Grenada's small size makes it possible to explore the entire island in one visit, although there are definitely some places where you will want to stop and stay a while. The north coast in particular is a treasure--light on tourists and abundant in breathtaking scenery, cultural sites, and charm.
Many do not know that Grenada is actually a tri-island state, comprised of Grenada, Carriacou and Petite Martinique. Grenada is considered the mainland as it is the biggest geographically of the three islands and holds the largest population of around 90,000. It is 312 sq km and has 121 km of coastline.
Unlike Trinidad and Tobago, islands once connected to South America by a land bridge, Grenada developed isolated from the mainland. Here volcanic thrusts lifted land out of a shallow sea. Islands formed, and plants and animals (including people), those that could make the hop or float from the mainland and adjacent islands, took root.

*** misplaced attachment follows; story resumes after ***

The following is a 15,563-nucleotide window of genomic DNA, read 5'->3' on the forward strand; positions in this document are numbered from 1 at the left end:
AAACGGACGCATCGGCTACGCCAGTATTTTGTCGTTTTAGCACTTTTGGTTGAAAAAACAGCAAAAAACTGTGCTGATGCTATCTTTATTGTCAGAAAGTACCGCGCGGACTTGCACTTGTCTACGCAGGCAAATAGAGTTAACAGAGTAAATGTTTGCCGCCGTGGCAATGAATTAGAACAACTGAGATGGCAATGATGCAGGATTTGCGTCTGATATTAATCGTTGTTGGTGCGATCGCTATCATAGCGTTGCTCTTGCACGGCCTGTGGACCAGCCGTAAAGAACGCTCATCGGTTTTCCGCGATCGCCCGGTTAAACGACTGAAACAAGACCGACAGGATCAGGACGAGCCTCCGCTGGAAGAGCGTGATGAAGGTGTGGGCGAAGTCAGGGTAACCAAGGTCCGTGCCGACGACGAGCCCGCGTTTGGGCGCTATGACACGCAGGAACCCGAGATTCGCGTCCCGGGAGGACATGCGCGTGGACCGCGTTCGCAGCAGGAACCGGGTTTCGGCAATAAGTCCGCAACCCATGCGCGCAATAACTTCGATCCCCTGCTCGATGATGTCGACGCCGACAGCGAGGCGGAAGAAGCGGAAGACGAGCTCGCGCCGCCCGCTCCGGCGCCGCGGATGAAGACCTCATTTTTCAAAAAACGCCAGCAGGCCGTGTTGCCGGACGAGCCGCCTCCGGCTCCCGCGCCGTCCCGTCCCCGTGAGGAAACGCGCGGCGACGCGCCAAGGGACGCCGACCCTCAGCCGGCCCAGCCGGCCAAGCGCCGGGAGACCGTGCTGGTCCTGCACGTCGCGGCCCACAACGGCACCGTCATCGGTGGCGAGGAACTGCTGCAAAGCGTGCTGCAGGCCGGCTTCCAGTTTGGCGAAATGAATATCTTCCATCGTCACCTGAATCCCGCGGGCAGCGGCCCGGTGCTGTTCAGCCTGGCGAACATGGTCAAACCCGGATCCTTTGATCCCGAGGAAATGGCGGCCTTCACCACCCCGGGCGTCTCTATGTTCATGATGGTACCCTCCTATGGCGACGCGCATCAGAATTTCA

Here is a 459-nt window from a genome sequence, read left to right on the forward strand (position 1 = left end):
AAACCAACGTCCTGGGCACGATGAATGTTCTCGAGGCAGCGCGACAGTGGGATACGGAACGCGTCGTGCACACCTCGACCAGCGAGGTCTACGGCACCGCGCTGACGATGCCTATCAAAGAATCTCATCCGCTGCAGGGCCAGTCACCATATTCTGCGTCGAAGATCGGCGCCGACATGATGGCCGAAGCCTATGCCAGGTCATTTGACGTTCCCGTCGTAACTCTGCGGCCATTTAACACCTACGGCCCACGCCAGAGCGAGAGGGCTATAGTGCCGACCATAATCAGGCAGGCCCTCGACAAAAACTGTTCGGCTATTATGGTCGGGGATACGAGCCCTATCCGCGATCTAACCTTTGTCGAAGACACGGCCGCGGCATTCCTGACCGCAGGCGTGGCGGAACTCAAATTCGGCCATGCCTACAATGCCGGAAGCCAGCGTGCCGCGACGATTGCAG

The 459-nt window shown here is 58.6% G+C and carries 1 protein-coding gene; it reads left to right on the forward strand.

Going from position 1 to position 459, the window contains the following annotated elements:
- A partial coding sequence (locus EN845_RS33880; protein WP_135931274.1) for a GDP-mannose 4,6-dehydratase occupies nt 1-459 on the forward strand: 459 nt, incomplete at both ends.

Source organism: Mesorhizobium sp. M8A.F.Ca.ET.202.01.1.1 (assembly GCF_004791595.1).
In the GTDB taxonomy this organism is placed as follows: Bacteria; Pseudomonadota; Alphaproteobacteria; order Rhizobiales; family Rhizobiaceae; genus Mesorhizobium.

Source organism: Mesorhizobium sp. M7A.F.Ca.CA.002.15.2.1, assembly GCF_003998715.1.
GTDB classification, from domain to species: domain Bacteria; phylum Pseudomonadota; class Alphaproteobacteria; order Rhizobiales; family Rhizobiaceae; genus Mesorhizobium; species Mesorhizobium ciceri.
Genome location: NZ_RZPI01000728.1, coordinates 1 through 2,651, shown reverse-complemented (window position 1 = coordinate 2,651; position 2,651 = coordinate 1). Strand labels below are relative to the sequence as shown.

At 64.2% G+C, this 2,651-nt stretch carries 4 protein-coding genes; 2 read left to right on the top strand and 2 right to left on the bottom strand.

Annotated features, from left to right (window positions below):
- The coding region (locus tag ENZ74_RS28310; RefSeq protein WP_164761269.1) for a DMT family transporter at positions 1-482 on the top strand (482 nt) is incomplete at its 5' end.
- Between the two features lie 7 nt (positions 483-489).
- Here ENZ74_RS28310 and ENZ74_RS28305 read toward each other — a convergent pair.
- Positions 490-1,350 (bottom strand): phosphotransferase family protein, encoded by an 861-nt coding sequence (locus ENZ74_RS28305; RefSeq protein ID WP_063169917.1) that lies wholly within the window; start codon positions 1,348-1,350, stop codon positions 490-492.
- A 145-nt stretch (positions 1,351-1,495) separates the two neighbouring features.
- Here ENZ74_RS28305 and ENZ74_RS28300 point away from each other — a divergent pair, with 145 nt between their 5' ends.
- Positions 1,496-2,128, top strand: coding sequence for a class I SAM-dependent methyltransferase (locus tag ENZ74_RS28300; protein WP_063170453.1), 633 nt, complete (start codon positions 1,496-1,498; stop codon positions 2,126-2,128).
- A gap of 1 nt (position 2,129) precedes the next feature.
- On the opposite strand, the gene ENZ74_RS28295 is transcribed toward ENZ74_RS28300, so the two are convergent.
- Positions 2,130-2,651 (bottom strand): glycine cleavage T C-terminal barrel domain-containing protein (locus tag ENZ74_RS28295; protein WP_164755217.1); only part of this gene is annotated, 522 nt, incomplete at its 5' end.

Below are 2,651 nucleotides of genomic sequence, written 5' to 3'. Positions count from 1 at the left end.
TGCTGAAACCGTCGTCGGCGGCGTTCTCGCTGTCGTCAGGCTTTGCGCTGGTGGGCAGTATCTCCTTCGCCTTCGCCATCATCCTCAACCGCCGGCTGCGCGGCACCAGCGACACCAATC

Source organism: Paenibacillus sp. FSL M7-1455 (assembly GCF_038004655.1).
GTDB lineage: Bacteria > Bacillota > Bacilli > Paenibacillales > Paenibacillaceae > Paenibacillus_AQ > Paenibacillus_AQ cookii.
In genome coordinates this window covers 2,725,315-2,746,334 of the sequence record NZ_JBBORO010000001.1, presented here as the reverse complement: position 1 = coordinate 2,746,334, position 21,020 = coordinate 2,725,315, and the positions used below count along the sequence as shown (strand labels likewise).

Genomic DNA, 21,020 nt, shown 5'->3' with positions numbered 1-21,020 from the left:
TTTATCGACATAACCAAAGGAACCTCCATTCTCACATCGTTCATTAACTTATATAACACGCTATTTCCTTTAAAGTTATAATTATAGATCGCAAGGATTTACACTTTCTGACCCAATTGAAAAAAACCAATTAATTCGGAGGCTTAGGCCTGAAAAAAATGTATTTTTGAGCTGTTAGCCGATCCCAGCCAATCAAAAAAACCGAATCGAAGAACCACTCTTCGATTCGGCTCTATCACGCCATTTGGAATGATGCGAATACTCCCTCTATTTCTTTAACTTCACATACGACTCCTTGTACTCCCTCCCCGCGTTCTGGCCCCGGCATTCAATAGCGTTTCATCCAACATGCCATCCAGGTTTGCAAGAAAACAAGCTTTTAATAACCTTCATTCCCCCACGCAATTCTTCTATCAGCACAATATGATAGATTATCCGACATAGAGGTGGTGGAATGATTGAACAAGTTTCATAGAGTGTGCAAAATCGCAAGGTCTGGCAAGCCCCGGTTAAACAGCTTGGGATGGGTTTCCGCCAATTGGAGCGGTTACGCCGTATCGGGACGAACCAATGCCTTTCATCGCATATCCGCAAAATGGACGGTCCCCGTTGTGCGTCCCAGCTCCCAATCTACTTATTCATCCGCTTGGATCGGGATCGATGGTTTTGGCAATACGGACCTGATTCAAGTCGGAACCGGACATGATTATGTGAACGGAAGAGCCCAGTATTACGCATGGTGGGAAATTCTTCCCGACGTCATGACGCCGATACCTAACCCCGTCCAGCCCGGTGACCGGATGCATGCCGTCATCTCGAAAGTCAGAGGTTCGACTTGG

Grenada supports a wide diversity of forest types, including rainforest, deciduous forest and dry woodlands, and mangrove forest. Like many Caribbean islands, Grenada was cleared of most of its forests to make way for sugarcane cultivation. Other crops were introduced in 1782, like nutmeg and cacao, encouraging the development of smaller landholdings and giving rise to Grenada's current identity as the "Spice Island."
Over 160 species of birds have been recorded from Grenada, with resident landbirds represented by just 35 species. The remainder is comprised of Neotropical migrants, waterbirds and seabirds. There are seven Lesser Antilles endemic bird area restricted-range species, which include the Grenada Dove and the Grenada Hook-billed Kite, both endemic to Grenada. Others include the Grenada Flycatcher, the Lesser Antillean Tanager and the Lesser Antillean Bullfinch.
Little has been documented concerning the status and distribution of Grenada's breeding and non-breeding seabirds (or waterbirds and migrants). However, some of the unpopulated islets between Grenada and Carriacou are important areas for breeding seabirds, particularly the Red-footed Booby and the Brown Booby. Also observed are the Roseate Tern, Bridled tern and Sooty Tern.